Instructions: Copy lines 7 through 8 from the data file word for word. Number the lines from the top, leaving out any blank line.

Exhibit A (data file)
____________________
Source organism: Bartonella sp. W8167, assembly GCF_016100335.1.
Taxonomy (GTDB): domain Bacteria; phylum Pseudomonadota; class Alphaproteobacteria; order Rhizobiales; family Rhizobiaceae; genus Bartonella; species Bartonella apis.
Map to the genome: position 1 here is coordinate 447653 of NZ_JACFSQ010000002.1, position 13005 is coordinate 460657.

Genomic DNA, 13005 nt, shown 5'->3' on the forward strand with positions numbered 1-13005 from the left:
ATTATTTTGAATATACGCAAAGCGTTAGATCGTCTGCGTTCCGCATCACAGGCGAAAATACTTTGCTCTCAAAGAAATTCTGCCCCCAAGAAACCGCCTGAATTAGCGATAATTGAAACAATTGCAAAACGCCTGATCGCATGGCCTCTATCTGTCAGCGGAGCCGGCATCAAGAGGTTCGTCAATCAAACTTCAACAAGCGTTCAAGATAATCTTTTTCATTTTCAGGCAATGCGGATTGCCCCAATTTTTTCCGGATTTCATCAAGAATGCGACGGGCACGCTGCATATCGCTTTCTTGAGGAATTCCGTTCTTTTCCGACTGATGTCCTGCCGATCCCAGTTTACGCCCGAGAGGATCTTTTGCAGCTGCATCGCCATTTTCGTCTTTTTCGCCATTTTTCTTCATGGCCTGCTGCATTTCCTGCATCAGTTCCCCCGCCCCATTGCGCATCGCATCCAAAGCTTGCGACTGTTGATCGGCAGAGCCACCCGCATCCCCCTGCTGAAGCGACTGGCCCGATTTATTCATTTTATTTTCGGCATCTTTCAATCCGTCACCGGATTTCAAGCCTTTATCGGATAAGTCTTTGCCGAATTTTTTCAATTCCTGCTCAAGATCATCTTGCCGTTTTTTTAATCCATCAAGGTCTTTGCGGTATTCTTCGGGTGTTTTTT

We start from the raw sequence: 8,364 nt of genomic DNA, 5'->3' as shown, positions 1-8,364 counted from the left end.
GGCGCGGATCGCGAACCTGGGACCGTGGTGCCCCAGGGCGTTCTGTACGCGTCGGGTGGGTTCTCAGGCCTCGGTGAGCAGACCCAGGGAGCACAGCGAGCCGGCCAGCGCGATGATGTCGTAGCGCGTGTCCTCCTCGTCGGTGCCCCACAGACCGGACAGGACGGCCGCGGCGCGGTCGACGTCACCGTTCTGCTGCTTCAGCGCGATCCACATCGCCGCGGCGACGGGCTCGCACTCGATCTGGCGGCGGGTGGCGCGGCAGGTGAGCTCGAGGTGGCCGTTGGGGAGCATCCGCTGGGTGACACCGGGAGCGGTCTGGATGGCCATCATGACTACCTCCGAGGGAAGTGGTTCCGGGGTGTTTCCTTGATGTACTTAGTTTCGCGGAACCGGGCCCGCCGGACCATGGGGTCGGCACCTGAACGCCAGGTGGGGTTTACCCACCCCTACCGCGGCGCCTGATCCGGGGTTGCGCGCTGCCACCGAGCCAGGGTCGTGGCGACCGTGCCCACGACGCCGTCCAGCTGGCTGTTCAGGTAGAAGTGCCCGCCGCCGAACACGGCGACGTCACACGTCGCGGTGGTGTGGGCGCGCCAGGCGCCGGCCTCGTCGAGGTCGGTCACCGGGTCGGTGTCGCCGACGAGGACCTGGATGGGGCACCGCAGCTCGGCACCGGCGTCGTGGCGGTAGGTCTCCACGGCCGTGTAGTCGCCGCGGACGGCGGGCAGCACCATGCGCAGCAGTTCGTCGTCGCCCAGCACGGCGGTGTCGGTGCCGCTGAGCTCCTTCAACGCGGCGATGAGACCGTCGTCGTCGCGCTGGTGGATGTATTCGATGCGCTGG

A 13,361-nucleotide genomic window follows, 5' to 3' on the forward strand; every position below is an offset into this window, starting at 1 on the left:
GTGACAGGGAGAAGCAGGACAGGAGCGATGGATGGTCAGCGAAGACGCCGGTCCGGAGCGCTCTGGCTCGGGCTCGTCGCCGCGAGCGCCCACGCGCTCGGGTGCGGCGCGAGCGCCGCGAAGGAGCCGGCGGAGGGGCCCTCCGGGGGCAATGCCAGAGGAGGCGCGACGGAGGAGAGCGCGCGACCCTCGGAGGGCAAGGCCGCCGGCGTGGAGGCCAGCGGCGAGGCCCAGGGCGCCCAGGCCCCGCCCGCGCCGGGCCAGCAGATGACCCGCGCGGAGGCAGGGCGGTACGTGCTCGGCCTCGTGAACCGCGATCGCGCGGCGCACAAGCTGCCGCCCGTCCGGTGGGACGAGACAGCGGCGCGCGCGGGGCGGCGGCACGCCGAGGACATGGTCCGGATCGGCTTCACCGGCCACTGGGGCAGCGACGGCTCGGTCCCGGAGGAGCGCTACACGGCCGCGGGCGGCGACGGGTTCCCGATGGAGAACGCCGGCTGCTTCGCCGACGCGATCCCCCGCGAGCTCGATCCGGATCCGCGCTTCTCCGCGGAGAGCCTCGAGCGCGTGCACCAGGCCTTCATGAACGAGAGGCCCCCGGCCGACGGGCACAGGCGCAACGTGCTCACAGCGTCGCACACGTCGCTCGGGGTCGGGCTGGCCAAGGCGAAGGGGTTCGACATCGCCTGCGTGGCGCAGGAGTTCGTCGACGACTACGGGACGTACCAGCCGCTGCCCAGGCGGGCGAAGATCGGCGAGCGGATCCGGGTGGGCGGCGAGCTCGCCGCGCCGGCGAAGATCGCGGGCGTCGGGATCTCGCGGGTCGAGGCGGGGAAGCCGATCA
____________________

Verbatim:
GGCGCGGATCGCGAACCTGGGACCGTGGTGCCCCAGGGCGTTCTGTACGCGTCGGGTGGGTTCTCAGGCCTCGGTGAGCAGACCCAGGGAGCACAGCGAGCCGGCCAGCGCGATGATGTCGTAGCGCGTGTCCTCCTCGTCGGTGCCCCACAGACCGGACAGGACGGCCGCGGCGCGGTCGACGTCACCGTTCTGCTGCTTCAGCGCGATCCACATCGCCGCGGCGACGGGCTCGCACTCGATCTGGCGGCGGGTGGCGCGGCAGGTGAGCTCGAGGTGGCCGTTGGGGAGCATCCGCTGGGTGACACCGGGAGCGGTCTGGATGGCCATCATGACTACCTCCGAGGGAAGTGGTTCCGGGGTGTTTCCTTGATGTACTTAGTTTCGCGGAACCGGGCCCGCCGGACCATGGGGTCGGCACCTGAACGCCAGGTGGGGTTTACCCACCCCTACCGCGGCGCCTGATCCGGGGTTGCGCGCTGCCACCGAGCCAGGGTCGTGGCGACCGTGCCCACGACGCCGTCCAGCTGGCTGTTCAGGTAGAAGTGCCCGCCGCCGAACACGGCGACGTCACACGTCGCGGTGGTGTGGGCGCGCCAGGCGCCGGCCTCGTCGAGGTCGGTCACCGGGTCGGTGTCGCCGACGAGGACCTGGATGGGGCACCGCAGCTCGGCACCGGCGTCGTGGCGGTAGGTCTCCACGGCCGTGTAGTCGCCGCGGACGGCGGGCAGCACCATGCGCAGCAGTTCGTCGTCGCCCAGCACGGCGGTGTCGGTGCCGCTGAGCTCCTTCAACGCGGCGATGAGACCGTCGTCGTCGCGCTGGTGGATGTATTCGATGCGCTGG

A 13,361-nucleotide genomic window follows, 5' to 3' on the forward strand; every position below is an offset into this window, starting at 1 on the left: